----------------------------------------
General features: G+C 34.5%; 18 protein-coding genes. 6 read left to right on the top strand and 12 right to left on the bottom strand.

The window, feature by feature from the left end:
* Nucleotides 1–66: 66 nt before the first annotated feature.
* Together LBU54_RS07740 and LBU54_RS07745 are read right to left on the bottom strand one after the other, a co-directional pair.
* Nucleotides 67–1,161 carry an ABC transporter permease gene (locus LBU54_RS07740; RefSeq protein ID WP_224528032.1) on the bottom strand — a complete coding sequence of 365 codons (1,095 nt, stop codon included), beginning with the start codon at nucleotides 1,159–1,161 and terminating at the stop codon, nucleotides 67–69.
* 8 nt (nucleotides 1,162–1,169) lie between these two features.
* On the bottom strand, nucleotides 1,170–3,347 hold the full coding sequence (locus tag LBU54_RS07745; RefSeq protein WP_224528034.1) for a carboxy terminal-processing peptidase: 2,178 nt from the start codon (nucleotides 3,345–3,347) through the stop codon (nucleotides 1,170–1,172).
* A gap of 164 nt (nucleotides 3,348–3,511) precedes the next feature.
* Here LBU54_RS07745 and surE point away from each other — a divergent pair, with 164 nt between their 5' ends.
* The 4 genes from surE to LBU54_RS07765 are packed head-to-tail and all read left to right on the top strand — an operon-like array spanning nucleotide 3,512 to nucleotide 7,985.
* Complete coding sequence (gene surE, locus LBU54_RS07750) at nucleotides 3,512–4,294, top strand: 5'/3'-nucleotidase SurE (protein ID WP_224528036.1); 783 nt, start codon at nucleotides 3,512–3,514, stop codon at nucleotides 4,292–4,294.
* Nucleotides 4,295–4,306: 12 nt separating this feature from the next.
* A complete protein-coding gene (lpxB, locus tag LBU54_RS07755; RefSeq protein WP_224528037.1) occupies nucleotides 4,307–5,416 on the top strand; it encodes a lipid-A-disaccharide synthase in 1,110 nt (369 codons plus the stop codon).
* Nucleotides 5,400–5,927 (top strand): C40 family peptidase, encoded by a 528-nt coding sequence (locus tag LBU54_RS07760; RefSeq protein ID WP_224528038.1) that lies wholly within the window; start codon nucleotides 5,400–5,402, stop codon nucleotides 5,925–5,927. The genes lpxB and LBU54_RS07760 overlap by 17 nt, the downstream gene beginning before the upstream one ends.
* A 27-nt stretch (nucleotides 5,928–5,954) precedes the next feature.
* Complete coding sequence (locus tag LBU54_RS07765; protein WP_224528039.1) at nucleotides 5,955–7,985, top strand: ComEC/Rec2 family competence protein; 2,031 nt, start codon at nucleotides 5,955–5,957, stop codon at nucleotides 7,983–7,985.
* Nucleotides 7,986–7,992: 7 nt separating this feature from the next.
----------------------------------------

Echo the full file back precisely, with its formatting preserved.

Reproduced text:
General features: G+C 34.5%; 18 protein-coding genes. 6 read left to right on the top strand and 12 right to left on the bottom strand.

The window, feature by feature from the left end:
* Nucleotides 1–66: 66 nt before the first annotated feature.
* Together LBU54_RS07740 and LBU54_RS07745 are read right to left on the bottom strand one after the other, a co-directional pair.
* Nucleotides 67–1,161 carry an ABC transporter permease gene (locus LBU54_RS07740; RefSeq protein ID WP_224528032.1) on the bottom strand — a complete coding sequence of 365 codons (1,095 nt, stop codon included), beginning with the start codon at nucleotides 1,159–1,161 and terminating at the stop codon, nucleotides 67–69.
* 8 nt (nucleotides 1,162–1,169) lie between these two features.
* On the bottom strand, nucleotides 1,170–3,347 hold the full coding sequence (locus tag LBU54_RS07745; RefSeq protein WP_224528034.1) for a carboxy terminal-processing peptidase: 2,178 nt from the start codon (nucleotides 3,345–3,347) through the stop codon (nucleotides 1,170–1,172).
* A gap of 164 nt (nucleotides 3,348–3,511) precedes the next feature.
* Here LBU54_RS07745 and surE point away from each other — a divergent pair, with 164 nt between their 5' ends.
* The 4 genes from surE to LBU54_RS07765 are packed head-to-tail and all read left to right on the top strand — an operon-like array spanning nucleotide 3,512 to nucleotide 7,985.
* Complete coding sequence (gene surE, locus LBU54_RS07750) at nucleotides 3,512–4,294, top strand: 5'/3'-nucleotidase SurE (protein ID WP_224528036.1); 783 nt, start codon at nucleotides 3,512–3,514, stop codon at nucleotides 4,292–4,294.
* Nucleotides 4,295–4,306: 12 nt separating this feature from the next.
* A complete protein-coding gene (lpxB, locus tag LBU54_RS07755; RefSeq protein WP_224528037.1) occupies nucleotides 4,307–5,416 on the top strand; it encodes a lipid-A-disaccharide synthase in 1,110 nt (369 codons plus the stop codon).
* Nucleotides 5,400–5,927 (top strand): C40 family peptidase, encoded by a 528-nt coding sequence (locus tag LBU54_RS07760; RefSeq protein ID WP_224528038.1) that lies wholly within the window; start codon nucleotides 5,400–5,402, stop codon nucleotides 5,925–5,927. The genes lpxB and LBU54_RS07760 overlap by 17 nt, the downstream gene beginning before the upstream one ends.
* A 27-nt stretch (nucleotides 5,928–5,954) precedes the next feature.
* Complete coding sequence (locus tag LBU54_RS07765; protein WP_224528039.1) at nucleotides 5,955–7,985, top strand: ComEC/Rec2 family competence protein; 2,031 nt, start codon at nucleotides 5,955–5,957, stop codon at nucleotides 7,983–7,985.
* Nucleotides 7,986–7,992: 7 nt separating this feature from the next.